4. Anon Says:

    ‘Money Ball’ made the old-time scouts and the player-centered manager, Art Howe, seem like the bad guys for relying too much on hunches and impossible to measure qualities about a player’s heart for winning. If decision science takes things to that extreme, it really won’t matter who wins the World Series. There won’t be anyone around left to really care.

    First, I see a similar claim repeated often, that mystery is needed for enjoyment. The beauty of baseball is not a magic trick. It is not an illusion. It is real. I’ve never enjoyed the game less for having learned more about it.

    Second, Money Ball (the book and even more so the movie) are both sensationalized accounts of actual events. The evidence you have for suggesting Luhnow and Mejdal are going to disregard the opinions of their scouts and micromanage Brad Mills is… Michael Lewis or Aaron Sorkin told a story about some other people doing so in the past?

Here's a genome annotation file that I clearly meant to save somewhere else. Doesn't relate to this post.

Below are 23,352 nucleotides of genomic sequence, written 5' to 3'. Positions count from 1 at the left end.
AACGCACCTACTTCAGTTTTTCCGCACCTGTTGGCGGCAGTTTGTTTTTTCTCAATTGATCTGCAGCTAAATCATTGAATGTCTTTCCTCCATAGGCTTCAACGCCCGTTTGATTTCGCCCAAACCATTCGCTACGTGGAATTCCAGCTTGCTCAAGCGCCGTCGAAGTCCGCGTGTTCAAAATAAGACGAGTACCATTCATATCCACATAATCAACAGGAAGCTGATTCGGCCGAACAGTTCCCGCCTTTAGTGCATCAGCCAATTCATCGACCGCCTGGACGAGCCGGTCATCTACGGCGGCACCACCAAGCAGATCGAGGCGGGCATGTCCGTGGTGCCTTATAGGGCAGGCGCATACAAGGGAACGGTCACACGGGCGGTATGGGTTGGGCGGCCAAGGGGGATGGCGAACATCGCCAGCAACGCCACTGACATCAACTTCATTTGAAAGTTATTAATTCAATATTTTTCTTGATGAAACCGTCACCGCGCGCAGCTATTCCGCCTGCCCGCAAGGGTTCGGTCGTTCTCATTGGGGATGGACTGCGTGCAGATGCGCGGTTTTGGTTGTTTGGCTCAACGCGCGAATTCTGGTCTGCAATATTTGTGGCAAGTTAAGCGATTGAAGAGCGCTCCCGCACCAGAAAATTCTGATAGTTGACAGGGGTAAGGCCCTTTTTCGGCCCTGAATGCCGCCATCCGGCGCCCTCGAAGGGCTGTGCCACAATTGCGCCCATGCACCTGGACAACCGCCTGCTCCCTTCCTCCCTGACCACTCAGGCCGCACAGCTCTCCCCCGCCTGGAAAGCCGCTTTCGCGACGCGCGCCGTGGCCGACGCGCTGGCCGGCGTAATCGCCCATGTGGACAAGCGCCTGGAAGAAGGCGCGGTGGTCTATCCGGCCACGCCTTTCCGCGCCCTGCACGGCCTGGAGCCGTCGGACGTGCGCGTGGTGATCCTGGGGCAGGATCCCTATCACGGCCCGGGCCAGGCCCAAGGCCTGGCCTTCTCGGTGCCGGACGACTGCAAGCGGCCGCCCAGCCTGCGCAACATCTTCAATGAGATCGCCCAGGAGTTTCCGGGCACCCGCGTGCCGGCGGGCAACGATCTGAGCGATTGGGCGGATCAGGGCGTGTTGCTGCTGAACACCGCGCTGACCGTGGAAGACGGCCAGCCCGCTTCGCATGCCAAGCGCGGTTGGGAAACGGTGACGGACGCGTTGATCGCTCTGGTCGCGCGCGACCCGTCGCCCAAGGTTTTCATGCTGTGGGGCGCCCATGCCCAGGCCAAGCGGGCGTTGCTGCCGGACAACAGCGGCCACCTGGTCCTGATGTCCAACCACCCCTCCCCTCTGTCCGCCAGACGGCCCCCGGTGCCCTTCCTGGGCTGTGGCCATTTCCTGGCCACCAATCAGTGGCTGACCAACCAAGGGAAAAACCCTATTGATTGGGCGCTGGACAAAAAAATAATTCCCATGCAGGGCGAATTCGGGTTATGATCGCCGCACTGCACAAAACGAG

Third, Mejdal spent five years in the World Series Champion St. Louis Cardinals front office. It is not his first rodeo.

    If “that one thing” does “trouble” you, there is a psychological term for it: projection.

    • Bill McCurdy Says:

      Dear Anon:

      I wish nothing but the best to Misters Luhnow and Mejdal. There will always be room in this world for science and art in all areas of human endeavor among those who understand that human life is built around both cognitive and affective experience.

      We learn and perfect things from our building knowledge of facts and how they best work together. I’m all for that and learning better how to get there. I’m all for mystery too. Mystery is the enchantress of all human endeavor and it is a quality that thrives at the heart of baseball. The Chicago Cubs have not won a World Series in 103 years and counting, yet their fans hang in there. I know there is a parade of facts as to why they haven’t won, but none of these erase the mysterious relationship that the Cubs and their fans have with World Series failure as an almost institutionalized form of annual disappointment. I don’t mind the the continuation of that “mystery” at all. It’s why we play the games and look for facts that alter fates. Who knows? Maybe Theo Epstein is answer on the North Side.

  5. Shirley Virdon Says:

    So we still end up with the Human Element in baseball and everything else!